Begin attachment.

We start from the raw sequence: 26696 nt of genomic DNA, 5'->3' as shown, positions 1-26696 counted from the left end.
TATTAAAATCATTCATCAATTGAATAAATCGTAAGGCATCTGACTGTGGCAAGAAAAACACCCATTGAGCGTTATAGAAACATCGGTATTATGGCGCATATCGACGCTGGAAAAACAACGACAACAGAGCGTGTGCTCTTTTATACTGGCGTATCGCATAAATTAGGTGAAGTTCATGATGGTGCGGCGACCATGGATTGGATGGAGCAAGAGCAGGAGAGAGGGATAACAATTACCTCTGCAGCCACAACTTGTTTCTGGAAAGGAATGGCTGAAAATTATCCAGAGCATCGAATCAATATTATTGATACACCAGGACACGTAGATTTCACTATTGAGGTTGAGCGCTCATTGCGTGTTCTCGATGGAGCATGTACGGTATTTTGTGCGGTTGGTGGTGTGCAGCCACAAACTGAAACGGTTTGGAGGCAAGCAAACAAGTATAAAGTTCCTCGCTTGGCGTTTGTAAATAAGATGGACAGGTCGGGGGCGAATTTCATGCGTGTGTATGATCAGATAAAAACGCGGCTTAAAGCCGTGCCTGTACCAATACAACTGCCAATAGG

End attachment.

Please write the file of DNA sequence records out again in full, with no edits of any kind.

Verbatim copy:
We start from the raw sequence: 26696 nt of genomic DNA, 5'->3' as shown, positions 1-26696 counted from the left end.
TATTAAAATCATTCATCAATTGAATAAATCGTAAGGCATCTGACTGTGGCAAGAAAAACACCCATTGAGCGTTATAGAAACATCGGTATTATGGCGCATATCGACGCTGGAAAAACAACGACAACAGAGCGTGTGCTCTTTTATACTGGCGTATCGCATAAATTAGGTGAAGTTCATGATGGTGCGGCGACCATGGATTGGATGGAGCAAGAGCAGGAGAGAGGGATAACAATTACCTCTGCAGCCACAACTTGTTTCTGGAAAGGAATGGCTGAAAATTATCCAGAGCATCGAATCAATATTATTGATACACCAGGACACGTAGATTTCACTATTGAGGTTGAGCGCTCATTGCGTGTTCTCGATGGAGCATGTACGGTATTTTGTGCGGTTGGTGGTGTGCAGCCACAAACTGAAACGGTTTGGAGGCAAGCAAACAAGTATAAAGTTCCTCGCTTGGCGTTTGTAAATAAGATGGACAGGTCGGGGGCGAATTTCATGCGTGTGTATGATCAGATAAAAACGCGGCTTAAAGCCGTGCCTGTACCAATACAACTGCCAATAGG